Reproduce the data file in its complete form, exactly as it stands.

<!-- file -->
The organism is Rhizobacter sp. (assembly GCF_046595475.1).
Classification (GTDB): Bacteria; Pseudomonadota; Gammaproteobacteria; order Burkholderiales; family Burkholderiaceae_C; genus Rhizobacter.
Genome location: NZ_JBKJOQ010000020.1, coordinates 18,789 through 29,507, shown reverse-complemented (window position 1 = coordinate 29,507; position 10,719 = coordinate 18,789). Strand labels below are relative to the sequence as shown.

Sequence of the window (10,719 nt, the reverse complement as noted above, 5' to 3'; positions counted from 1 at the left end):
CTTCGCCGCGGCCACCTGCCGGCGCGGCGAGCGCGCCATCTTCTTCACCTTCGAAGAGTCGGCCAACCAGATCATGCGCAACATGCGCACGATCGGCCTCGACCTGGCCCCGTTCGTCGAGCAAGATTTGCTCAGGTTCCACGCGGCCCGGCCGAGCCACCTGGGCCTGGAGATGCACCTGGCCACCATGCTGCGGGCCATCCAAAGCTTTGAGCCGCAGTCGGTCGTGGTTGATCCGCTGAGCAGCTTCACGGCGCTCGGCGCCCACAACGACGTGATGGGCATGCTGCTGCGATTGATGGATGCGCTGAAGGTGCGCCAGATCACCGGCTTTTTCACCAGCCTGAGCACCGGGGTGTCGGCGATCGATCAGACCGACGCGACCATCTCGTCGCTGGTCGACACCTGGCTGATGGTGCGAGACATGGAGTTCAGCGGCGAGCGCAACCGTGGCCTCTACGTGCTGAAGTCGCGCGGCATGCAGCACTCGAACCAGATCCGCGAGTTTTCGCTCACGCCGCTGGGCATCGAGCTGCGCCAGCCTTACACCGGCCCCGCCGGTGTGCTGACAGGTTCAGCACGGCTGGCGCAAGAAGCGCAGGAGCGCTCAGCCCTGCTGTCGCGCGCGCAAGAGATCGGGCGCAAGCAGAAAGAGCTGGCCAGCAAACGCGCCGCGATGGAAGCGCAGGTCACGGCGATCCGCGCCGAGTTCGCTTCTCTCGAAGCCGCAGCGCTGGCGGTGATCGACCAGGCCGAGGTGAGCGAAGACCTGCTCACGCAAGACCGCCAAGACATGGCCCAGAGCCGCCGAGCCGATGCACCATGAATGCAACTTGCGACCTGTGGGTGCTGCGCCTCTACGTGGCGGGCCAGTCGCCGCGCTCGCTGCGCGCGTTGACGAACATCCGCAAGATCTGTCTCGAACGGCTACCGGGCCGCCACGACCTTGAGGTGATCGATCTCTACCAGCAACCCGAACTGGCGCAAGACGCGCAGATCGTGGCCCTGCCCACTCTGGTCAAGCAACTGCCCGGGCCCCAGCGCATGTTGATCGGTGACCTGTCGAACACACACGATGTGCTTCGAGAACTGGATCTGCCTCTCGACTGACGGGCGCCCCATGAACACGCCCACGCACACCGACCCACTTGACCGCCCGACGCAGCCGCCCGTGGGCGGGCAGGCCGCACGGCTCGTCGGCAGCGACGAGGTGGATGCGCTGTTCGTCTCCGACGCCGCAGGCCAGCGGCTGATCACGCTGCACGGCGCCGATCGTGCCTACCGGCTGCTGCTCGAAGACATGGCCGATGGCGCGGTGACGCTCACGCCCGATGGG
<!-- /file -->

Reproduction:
The organism is Rhizobacter sp. (assembly GCF_046595475.1).
Classification (GTDB): Bacteria; Pseudomonadota; Gammaproteobacteria; order Burkholderiales; family Burkholderiaceae_C; genus Rhizobacter.
Genome location: NZ_JBKJOQ010000020.1, coordinates 18,789 through 29,507, shown reverse-complemented (window position 1 = coordinate 29,507; position 10,719 = coordinate 18,789). Strand labels below are relative to the sequence as shown.

Sequence of the window (10,719 nt, the reverse complement as noted above, 5' to 3'; positions counted from 1 at the left end):
CTTCGCCGCGGCCACCTGCCGGCGCGGCGAGCGCGCCATCTTCTTCACCTTCGAAGAGTCGGCCAACCAGATCATGCGCAACATGCGCACGATCGGCCTCGACCTGGCCCCGTTCGTCGAGCAAGATTTGCTCAGGTTCCACGCGGCCCGGCCGAGCCACCTGGGCCTGGAGATGCACCTGGCCACCATGCTGCGGGCCATCCAAAGCTTTGAGCCGCAGTCGGTCGTGGTTGATCCGCTGAGCAGCTTCACGGCGCTCGGCGCCCACAACGACGTGATGGGCATGCTGCTGCGATTGATGGATGCGCTGAAGGTGCGCCAGATCACCGGCTTTTTCACCAGCCTGAGCACCGGGGTGTCGGCGATCGATCAGACCGACGCGACCATCTCGTCGCTGGTCGACACCTGGCTGATGGTGCGAGACATGGAGTTCAGCGGCGAGCGCAACCGTGGCCTCTACGTGCTGAAGTCGCGCGGCATGCAGCACTCGAACCAGATCCGCGAGTTTTCGCTCACGCCGCTGGGCATCGAGCTGCGCCAGCCTTACACCGGCCCCGCCGGTGTGCTGACAGGTTCAGCACGGCTGGCGCAAGAAGCGCAGGAGCGCTCAGCCCTGCTGTCGCGCGCGCAAGAGATCGGGCGCAAGCAGAAAGAGCTGGCCAGCAAACGCGCCGCGATGGAAGCGCAGGTCACGGCGATCCGCGCCGAGTTCGCTTCTCTCGAAGCCGCAGCGCTGGCGGTGATCGACCAGGCCGAGGTGAGCGAAGACCTGCTCACGCAAGACCGCCAAGACATGGCCCAGAGCCGCCGAGCCGATGCACCATGAATGCAACTTGCGACCTGTGGGTGCTGCGCCTCTACGTGGCGGGCCAGTCGCCGCGCTCGCTGCGCGCGTTGACGAACATCCGCAAGATCTGTCTCGAACGGCTACCGGGCCGCCACGACCTTGAGGTGATCGATCTCTACCAGCAACCCGAACTGGCGCAAGACGCGCAGATCGTGGCCCTGCCCACTCTGGTCAAGCAACTGCCCGGGCCCCAGCGCATGTTGATCGGTGACCTGTCGAACACACACGATGTGCTTCGAGAACTGGATCTGCCTCTCGACTGACGGGCGCCCCATGAACACGCCCACGCACACCGACCCACTTGACCGCCCGACGCAGCCGCCCGTGGGCGGGCAGGCCGCACGGCTCGTCGGCAGCGACGAGGTGGATGCGCTGTTCGTCTCCGACGCCGCAGGCCAGCGGCTGATCACGCTGCACGGCGCCGATCGTGCCTACCGGCTGCTGCTCGAAGACATGGCCGATGGCGCGGTGACGCTCACGCCCGATGGG